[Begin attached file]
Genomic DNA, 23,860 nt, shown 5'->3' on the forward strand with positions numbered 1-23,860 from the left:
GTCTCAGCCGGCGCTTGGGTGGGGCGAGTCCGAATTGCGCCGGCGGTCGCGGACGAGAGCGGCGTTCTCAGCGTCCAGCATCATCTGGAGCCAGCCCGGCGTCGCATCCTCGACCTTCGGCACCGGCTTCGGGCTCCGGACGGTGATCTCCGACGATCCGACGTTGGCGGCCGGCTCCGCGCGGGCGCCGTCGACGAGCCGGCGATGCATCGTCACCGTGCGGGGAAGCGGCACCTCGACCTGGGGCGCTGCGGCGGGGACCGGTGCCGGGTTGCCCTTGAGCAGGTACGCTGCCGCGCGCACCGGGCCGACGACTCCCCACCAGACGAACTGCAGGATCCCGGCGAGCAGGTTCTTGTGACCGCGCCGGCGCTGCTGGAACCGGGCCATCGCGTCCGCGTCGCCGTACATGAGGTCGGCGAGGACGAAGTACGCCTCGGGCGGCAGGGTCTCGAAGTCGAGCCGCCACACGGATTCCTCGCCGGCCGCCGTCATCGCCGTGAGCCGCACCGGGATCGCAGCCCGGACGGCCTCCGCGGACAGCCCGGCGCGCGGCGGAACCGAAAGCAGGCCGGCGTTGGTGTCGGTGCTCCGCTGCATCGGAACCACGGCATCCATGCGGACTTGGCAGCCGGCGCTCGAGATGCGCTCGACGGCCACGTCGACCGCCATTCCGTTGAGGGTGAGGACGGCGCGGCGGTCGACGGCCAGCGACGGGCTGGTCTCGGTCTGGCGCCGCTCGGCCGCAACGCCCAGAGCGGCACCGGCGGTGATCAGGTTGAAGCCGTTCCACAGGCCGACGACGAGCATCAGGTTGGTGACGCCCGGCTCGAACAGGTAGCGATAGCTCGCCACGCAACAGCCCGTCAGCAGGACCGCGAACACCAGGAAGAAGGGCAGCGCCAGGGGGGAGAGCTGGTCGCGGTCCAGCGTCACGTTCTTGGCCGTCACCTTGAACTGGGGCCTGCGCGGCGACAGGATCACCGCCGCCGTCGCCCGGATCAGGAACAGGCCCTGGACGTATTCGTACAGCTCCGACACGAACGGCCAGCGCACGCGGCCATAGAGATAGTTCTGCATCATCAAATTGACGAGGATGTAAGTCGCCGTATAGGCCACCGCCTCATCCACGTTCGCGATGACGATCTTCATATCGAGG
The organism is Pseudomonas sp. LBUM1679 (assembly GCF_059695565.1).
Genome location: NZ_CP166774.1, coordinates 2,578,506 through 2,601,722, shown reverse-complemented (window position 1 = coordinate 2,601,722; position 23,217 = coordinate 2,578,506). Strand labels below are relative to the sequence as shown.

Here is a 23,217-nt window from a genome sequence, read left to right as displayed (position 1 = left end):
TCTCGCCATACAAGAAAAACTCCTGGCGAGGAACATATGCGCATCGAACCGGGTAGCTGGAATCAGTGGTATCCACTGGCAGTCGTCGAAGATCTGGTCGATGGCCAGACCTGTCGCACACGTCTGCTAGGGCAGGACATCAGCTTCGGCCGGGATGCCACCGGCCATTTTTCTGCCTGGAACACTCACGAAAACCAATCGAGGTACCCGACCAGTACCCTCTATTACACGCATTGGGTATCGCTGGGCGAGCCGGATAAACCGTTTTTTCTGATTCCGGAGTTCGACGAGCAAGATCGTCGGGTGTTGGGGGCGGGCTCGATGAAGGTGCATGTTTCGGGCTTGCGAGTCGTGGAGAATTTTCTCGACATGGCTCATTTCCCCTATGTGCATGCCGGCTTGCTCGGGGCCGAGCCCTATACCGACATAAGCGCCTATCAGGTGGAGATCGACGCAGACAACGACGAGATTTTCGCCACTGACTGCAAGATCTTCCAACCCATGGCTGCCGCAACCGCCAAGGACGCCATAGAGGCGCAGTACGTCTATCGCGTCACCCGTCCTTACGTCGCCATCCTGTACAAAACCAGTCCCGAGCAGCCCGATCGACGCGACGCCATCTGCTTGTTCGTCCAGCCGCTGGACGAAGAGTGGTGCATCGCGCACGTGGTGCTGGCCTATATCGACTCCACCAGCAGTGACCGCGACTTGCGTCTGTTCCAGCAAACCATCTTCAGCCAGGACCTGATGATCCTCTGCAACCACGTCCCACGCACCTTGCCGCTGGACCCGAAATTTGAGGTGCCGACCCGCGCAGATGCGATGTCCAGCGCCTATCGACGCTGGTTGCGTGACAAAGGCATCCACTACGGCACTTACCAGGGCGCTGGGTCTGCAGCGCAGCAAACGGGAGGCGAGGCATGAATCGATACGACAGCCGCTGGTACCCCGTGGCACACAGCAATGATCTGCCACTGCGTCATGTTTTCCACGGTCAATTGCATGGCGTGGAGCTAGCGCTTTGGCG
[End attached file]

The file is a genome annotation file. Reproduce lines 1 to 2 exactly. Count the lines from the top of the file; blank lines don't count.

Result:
Genomic DNA, 23,860 nt, shown 5'->3' on the forward strand with positions numbered 1-23,860 from the left:
GTCTCAGCCGGCGCTTGGGTGGGGCGAGTCCGAATTGCGCCGGCGGTCGCGGACGAGAGCGGCGTTCTCAGCGTCCAGCATCATCTGGAGCCAGCCCGGCGTCGCATCCTCGACCTTCGGCACCGGCTTCGGGCTCCGGACGGTGATCTCCGACGATCCGACGTTGGCGGCCGGCTCCGCGCGGGCGCCGTCGACGAGCCGGCGATGCATCGTCACCGTGCGGGGAAGCGGCACCTCGACCTGGGGCGCTGCGGCGGGGACCGGTGCCGGGTTGCCCTTGAGCAGGTACGCTGCCGCGCGCACCGGGCCGACGACTCCCCACCAGACGAACTGCAGGATCCCGGCGAGCAGGTTCTTGTGACCGCGCCGGCGCTGCTGGAACCGGGCCATCGCGTCCGCGTCGCCGTACATGAGGTCGGCGAGGACGAAGTACGCCTCGGGCGGCAGGGTCTCGAAGTCGAGCCGCCACACGGATTCCTCGCCGGCCGCCGTCATCGCCGTGAGCCGCACCGGGATCGCAGCCCGGACGGCCTCCGCGGACAGCCCGGCGCGCGGCGGAACCGAAAGCAGGCCGGCGTTGGTGTCGGTGCTCCGCTGCATCGGAACCACGGCATCCATGCGGACTTGGCAGCCGGCGCTCGAGATGCGCTCGACGGCCACGTCGACCGCCATTCCGTTGAGGGTGAGGACGGCGCGGCGGTCGACGGCCAGCGACGGGCTGGTCTCGGTCTGGCGCCGCTCGGCCGCAACGCCCAGAGCGGCACCGGCGGTGATCAGGTTGAAGCCGTTCCACAGGCCGACGACGAGCATCAGGTTGGTGACGCCCGGCTCGAACAGGTAGCGATAGCTCGCCACGCAACAGCCCGTCAGCAGGACCGCGAACACCAGGAAGAAGGGCAGCGCCAGGGGGGAGAGCTGGTCGCGGTCCAGCGTCACGTTCTTGGCCGTCACCTTGAACTGGGGCCTGCGCGGCGACAGGATCACCGCCGCCGTCGCCCGGATCAGGAACAGGCCCTGGACGTATTCGTACAGCTCCGACACGAACGGCCAGCGCACGCGGCCATAGAGATAGTTCTGCATCATCAAATTGACGAGGATGTAAGTCGCCGTATAGGCCACCGCCTCATCCACGTTCGCGATGACGATCTTCATATCGAGG